Climate change is one of the biggest challenges of this century. It is a global challenge that calls for global solutions. There is a need to think out of the box. Business as usual is no longer adequate. Foreign policy must do its part.
The threat of climate change is not only global. It is also multidimensional, invisible, unpredictable, and transcends national borders. Traditional strategies and alliances are becoming ineffective against climate change, when the cause (greenhouse gas emissions) is not the result of a “hostile” enemy. Addressing the challenges posed by climate change along with threats such as terrorism, poverty and conflicts calls for new thinking in foreign policy.
It is against this background that the Danish Foreign Ministry has called on the International Institute for Sustainable Development to carry out a research study on the role of foreign policy in fostering a more effective international response to the challenge of climate change. The scope of the study has been to look at instruments that are relevant to Danish foreign policy.
First, the study has highlighted a number of areas where foreign policy can further the climate change agenda in diplomacy and foreign relations within the European Union, transatlantic relations, Arctic issues and United Nations affairs. This includes better integration of climate change into the EU’s Common Foreign and Security Policy, the Lisbon Agenda, and incorporating climate change in the work of a wide range of bodies under the United Nations.
Second, given the increasing political priority to energy security, the study points to how the promotion of climate-friendly energy solutions and adequate and reliable supplies of energy should be addressed in tandem in a broad foreign policy context. Given Denmark’s position in the fields of renewable energy and energy efficiency, the study points out the potential for a reinforced role of Danish private-public partnerships in this regard.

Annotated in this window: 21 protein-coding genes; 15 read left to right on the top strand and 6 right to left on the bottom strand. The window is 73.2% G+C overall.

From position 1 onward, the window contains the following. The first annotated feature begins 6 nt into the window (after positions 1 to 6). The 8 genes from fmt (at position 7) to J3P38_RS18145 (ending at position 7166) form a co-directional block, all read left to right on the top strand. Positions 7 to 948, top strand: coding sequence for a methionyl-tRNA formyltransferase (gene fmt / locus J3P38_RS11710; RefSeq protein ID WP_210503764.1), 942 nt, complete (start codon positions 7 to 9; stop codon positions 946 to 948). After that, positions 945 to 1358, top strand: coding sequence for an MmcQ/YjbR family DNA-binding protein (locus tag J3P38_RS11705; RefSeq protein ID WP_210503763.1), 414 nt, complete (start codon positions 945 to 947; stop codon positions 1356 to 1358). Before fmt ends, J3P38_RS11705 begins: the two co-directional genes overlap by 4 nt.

The study, thirdly, identifies peace and security issues related to climate change and how foreign policy could play a role in addressing them. A major challenge is that the threat feels abstract and the measures are poorly defined. While climate change may not be the sole cause of a conflict, climate-induced environmental stress may worsen local and regional tensions over scarce natural resources and increase the number of refugees from countries suffering from the consequences of climate change.
Fourth, with regard to trade and investment, the study identifies how foreign policy could influence the inclination of nations to engage in international climate change efforts, how climate change efforts may benefit from screening of outcomes of WTO negotiations, and how improved standards for climate change could be used for the screening of export credit projects.
Finally, the study emphasizes how development cooperation can provide the means to help developing countries deal with climate change within the framework of national development goals and the Millennium Development Goals. While the role of development cooperation in high-emitting developing countries is limited, development assistance, according to the study, has a particularly important role in assisting Least Developed Countries adapt to the negative impacts of climate change.
Within these foreign policy domains, the study has identified a number of opportunities for addressing climate change. In doing so, the study suggests that integrating climate change into foreign policy could enhance the ability and willingness of nations and the international community to meet the challenges of climate change.
I want to thank the International Institute for Sustainable Development for having contributed with innovative and timely thinking on how foreign services can play a stronger role in the fight against climate change. In particular, I want to thank the President and CEO of the Institute, David Runnalls, and the Director of the Institute’s Climate Change and Energy Program, John Drexhage, and the team working with them on this important task. I hope that the study will give inspiration to the foreign policy community and beyond in the efforts to strengthen the international response to climate change.
State Secretary, Ambassador
Ministry of Foreign Affairs
This is a chapter from Climate Change and Foreign Policy: An exploration of options for greater integration (e-book).
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